Charming Tall Man Friendly Tiny House
Meet Josyln and Dave, a rad couple who live in a 32-ft gooseneck home at the Acony Bell Tiny Home Village. At 6.5-feet, building a tall man friendly tiny house was a top priority for Dave. He is also an electrician and wired their home. Then he helped with framing; a local contractor built the rest.
Ironically, Josyln works as a decorator at America's largest home, the Biltmore Estate. Their tiny home is beautifully decorated with many antiques. It's a great example of how you can incorporate family heirlooms into your daily life.
"My mom, often in the beginning, was like, what am I going to do with all these family heirlooms? Where are they going to go? And I was like, I don't know. Maybe we'll put them in storage. Maybe we'll use them. Maybe we won't. But we do also have a few things throughout the house that are family heirlooms, like a clock and different pieces like that.
So we still used all of like our favorite things that were family, but they just weren't the massive chest that no one touches in the dining room. We just have smaller, more important things, rather than larger things that don't get used, and that was kind of appealing to us. It's a fun process to constantly seeing it evolve and see all the options and things we can add as life changes, and all of that. So it's fun."
Inside their Tall Man Friendly Tiny House
Joslyn and Dave's tiny home is 32-foot long. They utilized the area under the gooseneck outside as a shed, wrapping it with siding, which disguises this area and blends in well with the rest of their skirting. While inside, they used the gooseneck for their bedroom to allow a standing-height space. Another tall man friendly tiny house accommodations include utilizing high vertical space in the bathroom as Dave's storage space, with Josyln's being lower on the wall.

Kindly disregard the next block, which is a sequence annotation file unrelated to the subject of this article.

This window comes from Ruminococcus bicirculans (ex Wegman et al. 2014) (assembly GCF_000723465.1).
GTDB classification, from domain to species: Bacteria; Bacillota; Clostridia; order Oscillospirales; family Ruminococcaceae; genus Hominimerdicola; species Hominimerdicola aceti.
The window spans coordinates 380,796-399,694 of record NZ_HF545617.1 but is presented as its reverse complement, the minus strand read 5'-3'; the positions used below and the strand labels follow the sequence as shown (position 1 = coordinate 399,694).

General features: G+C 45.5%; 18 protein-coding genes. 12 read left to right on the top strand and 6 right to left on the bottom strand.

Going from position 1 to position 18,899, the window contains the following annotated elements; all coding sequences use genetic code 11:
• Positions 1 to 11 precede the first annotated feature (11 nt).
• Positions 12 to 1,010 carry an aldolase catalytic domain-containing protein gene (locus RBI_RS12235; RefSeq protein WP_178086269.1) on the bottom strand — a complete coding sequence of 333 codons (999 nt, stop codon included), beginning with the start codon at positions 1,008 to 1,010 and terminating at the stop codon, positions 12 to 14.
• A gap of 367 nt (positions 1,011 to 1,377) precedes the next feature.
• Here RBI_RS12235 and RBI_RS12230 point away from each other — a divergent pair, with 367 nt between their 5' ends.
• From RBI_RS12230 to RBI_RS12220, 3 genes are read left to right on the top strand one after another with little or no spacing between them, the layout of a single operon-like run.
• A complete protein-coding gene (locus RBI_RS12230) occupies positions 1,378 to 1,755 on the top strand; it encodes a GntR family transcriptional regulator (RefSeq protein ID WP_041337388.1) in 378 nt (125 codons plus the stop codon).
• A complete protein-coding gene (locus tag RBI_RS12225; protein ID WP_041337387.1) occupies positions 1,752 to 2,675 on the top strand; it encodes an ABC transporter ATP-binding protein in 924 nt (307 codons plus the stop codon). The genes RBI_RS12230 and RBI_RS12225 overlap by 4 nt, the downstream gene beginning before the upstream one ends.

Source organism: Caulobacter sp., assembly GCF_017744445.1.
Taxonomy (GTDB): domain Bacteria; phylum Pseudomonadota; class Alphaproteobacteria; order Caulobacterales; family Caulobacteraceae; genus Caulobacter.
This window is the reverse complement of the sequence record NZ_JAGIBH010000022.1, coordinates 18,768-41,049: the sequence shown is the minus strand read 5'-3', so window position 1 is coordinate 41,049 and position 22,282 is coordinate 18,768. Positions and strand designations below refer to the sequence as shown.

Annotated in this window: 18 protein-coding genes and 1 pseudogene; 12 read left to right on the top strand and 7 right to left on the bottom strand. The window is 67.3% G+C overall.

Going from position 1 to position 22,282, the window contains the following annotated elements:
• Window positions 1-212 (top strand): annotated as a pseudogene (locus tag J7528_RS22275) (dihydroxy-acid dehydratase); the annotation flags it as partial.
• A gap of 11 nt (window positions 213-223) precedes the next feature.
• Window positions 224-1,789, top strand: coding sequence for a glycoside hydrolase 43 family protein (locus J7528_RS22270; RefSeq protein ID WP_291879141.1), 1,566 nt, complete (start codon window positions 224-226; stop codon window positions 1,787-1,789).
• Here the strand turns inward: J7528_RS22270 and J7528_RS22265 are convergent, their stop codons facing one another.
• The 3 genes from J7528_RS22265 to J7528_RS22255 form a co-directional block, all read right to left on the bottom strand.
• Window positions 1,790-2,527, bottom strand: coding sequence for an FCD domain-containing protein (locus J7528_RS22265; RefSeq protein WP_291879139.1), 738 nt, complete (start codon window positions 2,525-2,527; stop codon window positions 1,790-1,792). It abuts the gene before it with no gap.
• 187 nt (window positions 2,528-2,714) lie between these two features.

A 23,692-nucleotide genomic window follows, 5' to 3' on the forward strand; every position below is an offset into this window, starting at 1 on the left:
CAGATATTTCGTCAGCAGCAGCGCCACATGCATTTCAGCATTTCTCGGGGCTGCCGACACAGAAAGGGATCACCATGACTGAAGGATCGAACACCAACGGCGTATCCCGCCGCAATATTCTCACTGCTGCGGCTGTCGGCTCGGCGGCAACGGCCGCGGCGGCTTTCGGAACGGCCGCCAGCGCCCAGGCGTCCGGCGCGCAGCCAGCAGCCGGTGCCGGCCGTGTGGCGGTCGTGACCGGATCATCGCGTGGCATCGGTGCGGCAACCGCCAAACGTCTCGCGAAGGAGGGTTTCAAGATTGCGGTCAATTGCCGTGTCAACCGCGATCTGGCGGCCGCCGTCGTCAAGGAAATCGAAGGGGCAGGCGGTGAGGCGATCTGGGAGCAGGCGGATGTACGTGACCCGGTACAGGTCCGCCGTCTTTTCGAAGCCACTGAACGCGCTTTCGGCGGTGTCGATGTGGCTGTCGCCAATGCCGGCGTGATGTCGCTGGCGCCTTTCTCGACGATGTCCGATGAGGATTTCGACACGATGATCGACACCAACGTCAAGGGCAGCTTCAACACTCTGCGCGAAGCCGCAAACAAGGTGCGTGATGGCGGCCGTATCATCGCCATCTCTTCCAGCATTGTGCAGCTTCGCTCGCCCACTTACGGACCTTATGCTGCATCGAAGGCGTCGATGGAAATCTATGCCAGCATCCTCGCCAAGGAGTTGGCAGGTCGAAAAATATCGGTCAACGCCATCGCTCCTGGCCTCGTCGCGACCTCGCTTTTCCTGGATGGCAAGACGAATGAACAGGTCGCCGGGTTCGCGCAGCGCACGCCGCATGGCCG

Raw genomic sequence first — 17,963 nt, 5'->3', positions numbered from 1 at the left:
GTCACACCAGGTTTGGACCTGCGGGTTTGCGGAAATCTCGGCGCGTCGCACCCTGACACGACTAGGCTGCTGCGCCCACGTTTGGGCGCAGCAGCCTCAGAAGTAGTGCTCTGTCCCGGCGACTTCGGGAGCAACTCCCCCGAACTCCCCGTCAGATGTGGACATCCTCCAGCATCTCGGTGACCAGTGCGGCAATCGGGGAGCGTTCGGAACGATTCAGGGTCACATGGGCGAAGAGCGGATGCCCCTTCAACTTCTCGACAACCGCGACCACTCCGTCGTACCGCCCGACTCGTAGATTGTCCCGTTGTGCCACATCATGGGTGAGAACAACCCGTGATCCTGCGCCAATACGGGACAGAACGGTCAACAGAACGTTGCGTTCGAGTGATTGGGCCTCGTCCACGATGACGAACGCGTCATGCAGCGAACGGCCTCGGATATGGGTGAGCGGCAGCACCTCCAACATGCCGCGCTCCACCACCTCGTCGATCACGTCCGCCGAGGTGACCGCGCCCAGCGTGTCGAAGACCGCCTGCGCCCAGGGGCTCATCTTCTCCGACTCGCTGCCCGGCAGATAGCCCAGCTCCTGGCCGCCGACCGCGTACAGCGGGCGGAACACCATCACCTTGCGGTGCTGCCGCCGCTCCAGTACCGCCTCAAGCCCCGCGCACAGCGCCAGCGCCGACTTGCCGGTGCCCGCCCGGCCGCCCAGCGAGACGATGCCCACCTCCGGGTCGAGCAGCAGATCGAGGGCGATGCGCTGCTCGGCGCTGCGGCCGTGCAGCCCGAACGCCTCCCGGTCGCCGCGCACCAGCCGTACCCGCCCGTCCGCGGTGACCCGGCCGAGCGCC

In their living room, they made a mantel. Joslyn really wanted this area to decorate for the different seasons. So they created one from an old railroad tie and salvage wood mantel from a nearby whiskey distillery in Tennessee. For them, it feels like having a little bit of history that lives on with them.
Next to their fridge, they store a big beautiful folding table that their brother-in-law built for them. It is used as a dining table for Warhammer board game night with friends. Another flexible surface is their small rolling cart, used as extra counter space, kitchen storage, and another dinner table option.
Their bathroom has a lovely salvaged wood sliding door. It was modified to have little cutouts to fit snuggly around the stairs and create a cat-size "doorway." So their kitty Madeline can get underneath it, but their two dogs cannot. That was designed to keep them from getting into Madeline's litter box area—tucked in a cubby under the stairs but accessed inside the bathroom.
Their Tiny House Cost
"So our place cost $50,000, which was, we thought, a very decent price for the size and everything involved. We were a little nervous at first because we were trying to find funding for it, and it's kind of difficult to find funding for tiny houses a lot of the times. But we were told by a friend about LightStream, and so they do personal loans, and so we were able to get that and that made it easier.
We've almost got it paid off, which is exciting. In two years we won't have any debt, no cars, no house, nothing. So that was a big plan of ours, was to be able to have all of our debt paid off and to be able to travel, so we're almost there."
-Josyln & Dave, @adventuresoftinyannabelle